The cost of living is high, but it is a consolation that these higher prices are accompanied by higher salaries and wages. The average monthly net salary after tax in Canada is R32 920, compared to R15 604 in South Africa.

Canadian tax system

Under Canada’s decentralised federal system, tax is levied at several levels. Income tax is collected by the federal as well as the provincial governments.

Depending on your status and employment conditions, you could be entitled to a tax refund at the end of the financial year.

VAT varies from province to province, from 5% in Alberta to 14.975% in Quebec. This is added at the point of sale and is not indicated on the price label, so you should be aware that an item that is advertised for $10 will cost you more when you pay for it.

Education in Canada

Every province in Canada is responsible for its own curriculum and education system. There are private schools, but most families prefer public schools. Because French is the mother tongue of approximately 7,2 million Canadians, there are English-medium and French-medium schools.

Compulsory schooling usually begins at the age of six years, and elementary and secondary education begins at 13 years. Children mostly attend a public school close to where they live. If you prefer a specific public school, you probably will have to buy or rent a property in the district concerned, although you may apply if you want your child to attend a school outside your area.

The Canadian school year usually runs from the first week in September to the end of June (ten months) and is divided in quarters. Some schools have a year that runs from the middle of August to the end of May.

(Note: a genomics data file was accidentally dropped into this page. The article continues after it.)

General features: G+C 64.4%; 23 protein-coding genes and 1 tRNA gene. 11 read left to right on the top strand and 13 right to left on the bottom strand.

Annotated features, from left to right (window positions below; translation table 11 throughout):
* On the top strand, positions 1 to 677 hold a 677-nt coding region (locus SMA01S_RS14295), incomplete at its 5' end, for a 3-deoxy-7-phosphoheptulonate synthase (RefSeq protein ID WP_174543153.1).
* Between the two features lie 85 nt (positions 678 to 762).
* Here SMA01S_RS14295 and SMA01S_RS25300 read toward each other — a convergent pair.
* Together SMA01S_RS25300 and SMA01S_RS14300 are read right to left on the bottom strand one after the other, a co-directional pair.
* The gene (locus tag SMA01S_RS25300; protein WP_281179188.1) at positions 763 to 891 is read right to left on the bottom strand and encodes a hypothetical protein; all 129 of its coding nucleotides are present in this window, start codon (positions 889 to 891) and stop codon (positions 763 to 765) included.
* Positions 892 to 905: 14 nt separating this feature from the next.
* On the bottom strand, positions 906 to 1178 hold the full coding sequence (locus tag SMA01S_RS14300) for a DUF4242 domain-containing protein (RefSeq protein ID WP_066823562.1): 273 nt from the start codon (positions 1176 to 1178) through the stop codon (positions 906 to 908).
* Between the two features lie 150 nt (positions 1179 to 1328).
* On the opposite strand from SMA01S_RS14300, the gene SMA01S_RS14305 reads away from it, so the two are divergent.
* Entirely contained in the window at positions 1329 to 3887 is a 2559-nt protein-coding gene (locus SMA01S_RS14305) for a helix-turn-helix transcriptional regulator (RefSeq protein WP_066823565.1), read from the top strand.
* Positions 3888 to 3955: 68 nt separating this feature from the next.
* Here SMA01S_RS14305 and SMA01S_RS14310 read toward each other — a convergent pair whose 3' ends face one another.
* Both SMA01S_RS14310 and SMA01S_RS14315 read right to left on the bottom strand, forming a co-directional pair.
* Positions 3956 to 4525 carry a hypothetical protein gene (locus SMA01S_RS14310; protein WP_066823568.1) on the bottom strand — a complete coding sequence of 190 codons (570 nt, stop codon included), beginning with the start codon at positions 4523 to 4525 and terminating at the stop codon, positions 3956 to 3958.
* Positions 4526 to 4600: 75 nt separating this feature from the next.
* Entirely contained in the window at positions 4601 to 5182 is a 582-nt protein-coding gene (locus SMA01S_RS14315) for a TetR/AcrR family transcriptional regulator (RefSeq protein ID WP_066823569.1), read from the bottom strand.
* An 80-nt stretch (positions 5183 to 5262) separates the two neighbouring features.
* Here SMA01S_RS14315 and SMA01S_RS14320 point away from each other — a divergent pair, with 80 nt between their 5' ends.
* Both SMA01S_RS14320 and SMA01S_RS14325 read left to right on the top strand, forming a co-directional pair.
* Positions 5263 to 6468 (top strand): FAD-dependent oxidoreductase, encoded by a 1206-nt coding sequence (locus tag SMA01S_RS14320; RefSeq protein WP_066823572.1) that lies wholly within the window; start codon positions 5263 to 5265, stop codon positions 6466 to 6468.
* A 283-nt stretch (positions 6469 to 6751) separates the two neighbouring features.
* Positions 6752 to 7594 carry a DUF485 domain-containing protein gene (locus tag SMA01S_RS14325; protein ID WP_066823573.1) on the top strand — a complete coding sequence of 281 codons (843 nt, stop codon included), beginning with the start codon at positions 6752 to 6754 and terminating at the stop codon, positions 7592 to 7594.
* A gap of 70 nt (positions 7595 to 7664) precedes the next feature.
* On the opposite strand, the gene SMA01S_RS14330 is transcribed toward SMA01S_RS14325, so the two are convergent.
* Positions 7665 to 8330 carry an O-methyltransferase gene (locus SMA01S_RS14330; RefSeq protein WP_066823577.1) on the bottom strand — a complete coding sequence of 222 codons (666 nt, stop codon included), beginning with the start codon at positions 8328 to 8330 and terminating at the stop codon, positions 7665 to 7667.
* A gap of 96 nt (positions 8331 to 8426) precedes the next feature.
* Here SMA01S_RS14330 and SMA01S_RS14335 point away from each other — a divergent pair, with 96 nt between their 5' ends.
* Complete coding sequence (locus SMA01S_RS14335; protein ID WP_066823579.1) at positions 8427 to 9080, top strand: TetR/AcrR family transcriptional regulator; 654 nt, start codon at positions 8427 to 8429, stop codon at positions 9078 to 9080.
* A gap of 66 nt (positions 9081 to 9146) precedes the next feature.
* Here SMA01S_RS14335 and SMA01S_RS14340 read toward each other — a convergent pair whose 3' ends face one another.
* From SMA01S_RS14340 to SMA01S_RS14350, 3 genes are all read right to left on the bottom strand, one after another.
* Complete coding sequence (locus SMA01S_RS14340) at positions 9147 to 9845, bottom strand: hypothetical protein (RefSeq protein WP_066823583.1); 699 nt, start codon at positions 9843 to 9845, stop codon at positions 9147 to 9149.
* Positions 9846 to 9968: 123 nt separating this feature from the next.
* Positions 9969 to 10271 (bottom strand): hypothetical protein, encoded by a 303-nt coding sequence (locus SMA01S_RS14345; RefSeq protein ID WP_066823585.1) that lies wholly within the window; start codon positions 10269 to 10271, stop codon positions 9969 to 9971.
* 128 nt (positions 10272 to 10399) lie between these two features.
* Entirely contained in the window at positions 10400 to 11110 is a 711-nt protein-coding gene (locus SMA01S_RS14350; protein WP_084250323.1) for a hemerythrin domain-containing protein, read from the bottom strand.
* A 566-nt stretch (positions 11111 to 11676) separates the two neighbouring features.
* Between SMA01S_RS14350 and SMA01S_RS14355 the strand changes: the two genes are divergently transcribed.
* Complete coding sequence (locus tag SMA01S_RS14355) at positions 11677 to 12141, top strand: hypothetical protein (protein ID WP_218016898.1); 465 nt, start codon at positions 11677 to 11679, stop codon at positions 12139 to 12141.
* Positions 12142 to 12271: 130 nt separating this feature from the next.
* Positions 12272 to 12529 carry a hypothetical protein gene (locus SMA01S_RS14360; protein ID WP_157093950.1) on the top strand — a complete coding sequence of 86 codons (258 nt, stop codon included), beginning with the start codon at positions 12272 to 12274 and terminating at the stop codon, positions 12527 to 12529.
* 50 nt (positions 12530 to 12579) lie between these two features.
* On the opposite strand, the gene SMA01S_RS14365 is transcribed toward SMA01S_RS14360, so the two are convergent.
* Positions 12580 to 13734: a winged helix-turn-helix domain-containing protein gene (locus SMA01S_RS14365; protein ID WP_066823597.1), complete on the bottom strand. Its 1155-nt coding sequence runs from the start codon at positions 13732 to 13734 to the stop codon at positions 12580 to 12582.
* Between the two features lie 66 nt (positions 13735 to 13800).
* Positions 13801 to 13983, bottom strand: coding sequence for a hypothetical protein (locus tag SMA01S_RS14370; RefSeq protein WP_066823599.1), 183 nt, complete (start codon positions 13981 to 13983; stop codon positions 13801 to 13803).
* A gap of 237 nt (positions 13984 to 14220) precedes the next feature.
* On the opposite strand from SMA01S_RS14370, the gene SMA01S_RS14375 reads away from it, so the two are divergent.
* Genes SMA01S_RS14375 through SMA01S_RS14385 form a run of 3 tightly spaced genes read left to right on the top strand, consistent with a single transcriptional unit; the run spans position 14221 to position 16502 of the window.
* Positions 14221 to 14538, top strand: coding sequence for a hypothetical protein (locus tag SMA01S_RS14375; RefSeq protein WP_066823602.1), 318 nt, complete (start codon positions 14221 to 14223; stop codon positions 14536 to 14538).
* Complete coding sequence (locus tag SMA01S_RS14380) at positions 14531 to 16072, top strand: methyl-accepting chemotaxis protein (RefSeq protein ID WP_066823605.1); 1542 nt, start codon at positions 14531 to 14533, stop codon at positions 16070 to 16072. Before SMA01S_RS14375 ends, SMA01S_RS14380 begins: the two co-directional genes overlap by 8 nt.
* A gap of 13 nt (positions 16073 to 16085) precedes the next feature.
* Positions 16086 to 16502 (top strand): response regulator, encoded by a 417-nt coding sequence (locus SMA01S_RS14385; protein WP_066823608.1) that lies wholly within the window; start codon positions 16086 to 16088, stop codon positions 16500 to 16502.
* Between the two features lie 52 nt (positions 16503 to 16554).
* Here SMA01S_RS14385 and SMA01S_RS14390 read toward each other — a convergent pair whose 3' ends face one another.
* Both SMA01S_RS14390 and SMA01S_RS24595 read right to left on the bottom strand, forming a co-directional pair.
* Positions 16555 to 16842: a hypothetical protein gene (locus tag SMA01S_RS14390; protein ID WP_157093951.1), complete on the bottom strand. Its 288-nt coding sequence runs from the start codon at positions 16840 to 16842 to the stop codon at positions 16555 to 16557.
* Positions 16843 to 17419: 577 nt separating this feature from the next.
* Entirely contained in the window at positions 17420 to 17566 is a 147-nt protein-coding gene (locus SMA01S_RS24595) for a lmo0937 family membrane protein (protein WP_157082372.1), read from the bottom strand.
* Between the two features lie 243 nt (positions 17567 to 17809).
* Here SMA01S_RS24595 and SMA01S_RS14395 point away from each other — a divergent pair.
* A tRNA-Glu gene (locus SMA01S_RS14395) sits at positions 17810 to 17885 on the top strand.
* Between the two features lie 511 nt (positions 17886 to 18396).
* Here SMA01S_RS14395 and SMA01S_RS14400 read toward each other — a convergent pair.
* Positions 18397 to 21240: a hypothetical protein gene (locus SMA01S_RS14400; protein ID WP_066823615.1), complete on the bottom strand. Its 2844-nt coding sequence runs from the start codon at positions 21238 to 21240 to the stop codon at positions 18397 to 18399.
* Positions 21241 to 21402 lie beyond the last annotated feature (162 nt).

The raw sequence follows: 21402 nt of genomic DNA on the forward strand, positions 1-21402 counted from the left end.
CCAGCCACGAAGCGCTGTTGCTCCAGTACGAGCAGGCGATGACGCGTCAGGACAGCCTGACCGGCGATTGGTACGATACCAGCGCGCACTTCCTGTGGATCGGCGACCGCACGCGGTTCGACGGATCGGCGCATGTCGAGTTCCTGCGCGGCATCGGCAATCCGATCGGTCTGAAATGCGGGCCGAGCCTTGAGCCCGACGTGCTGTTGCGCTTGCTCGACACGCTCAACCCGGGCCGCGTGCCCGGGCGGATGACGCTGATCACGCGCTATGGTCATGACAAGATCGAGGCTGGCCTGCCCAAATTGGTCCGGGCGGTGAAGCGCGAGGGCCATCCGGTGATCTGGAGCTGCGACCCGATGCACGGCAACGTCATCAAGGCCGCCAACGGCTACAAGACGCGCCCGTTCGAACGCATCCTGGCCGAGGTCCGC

Public transport options

Canada has a fairly extensive bus network, making it possible to travel across provinces and across the country and even to the United States. Travelling by bus may be quicker than travelling by train.

You may also consider using a taxi to get from point A to point B. Every taxi driver has an identification document to confirm the legality of his activities, as well as a certificate to confirm that his vehicle complies with the city’s safety standards.

Some people prefer using lift clubs. All you have to do is to register on a website offering this kind of service. You may offer a trip or you may register as a passenger on an existing trip. There also are private advertising groups on Facebook. With lift clubs you may save a lot of money compared to renting or buying a car.

Canada has an extensive school transport system. As in the United States, the school transport system uses traditional yellow school buses. In Quebec, 46 000 learners are transported to and from their schools using public transport by bus.


Average winter and summer temperatures across Canada vary according to the location. Winters in many parts of the country may be extremely cold, especially in the interior and the Prairie provinces, with their continental climate. In these areas the average daily temperature may be close to -15 degrees Celsius, but it can drop to even below -40 degrees Celsius with strong winds. In non-coastal regions, snow may cover the land for almost six months of the year. Coastal British Columbia enjoys a temperate climate with mild and rainy winters.

Along the east and west coasts, the average summer temperature usually is in the low 20s, while average summer temperatures in the interior vary between 25 and 30 degrees Celsius, with unsteady heat of more than 40 degrees Celsius in some areas in the interior.

Natural disasters

If nature is in a foul mood, many things could happen in Canada. Bush fires occur mostly in British Columbia and the forests of Ontario, Quebec, the Prairie provinces, the Ykon and the Northwest Territories. Floods are common during spring because of melting snow. During summer, tornados occur in the south of Alberta, in Manitoba and in Saskatchewan, in the south of Ontario and Quebec, in the interior of British Columbia and in the west of New Brunswick.

Most volcanoes occur in the west of Canada, with the most active volcanoes in the Ykon and British Columbia. This forms part of the Pacific Ring of Fire, which is known for its active volcanoes and earthquakes.

Once all the boxes have been ticked, it is time to pack your bags and have your passport stamped!


Welcome to Canada!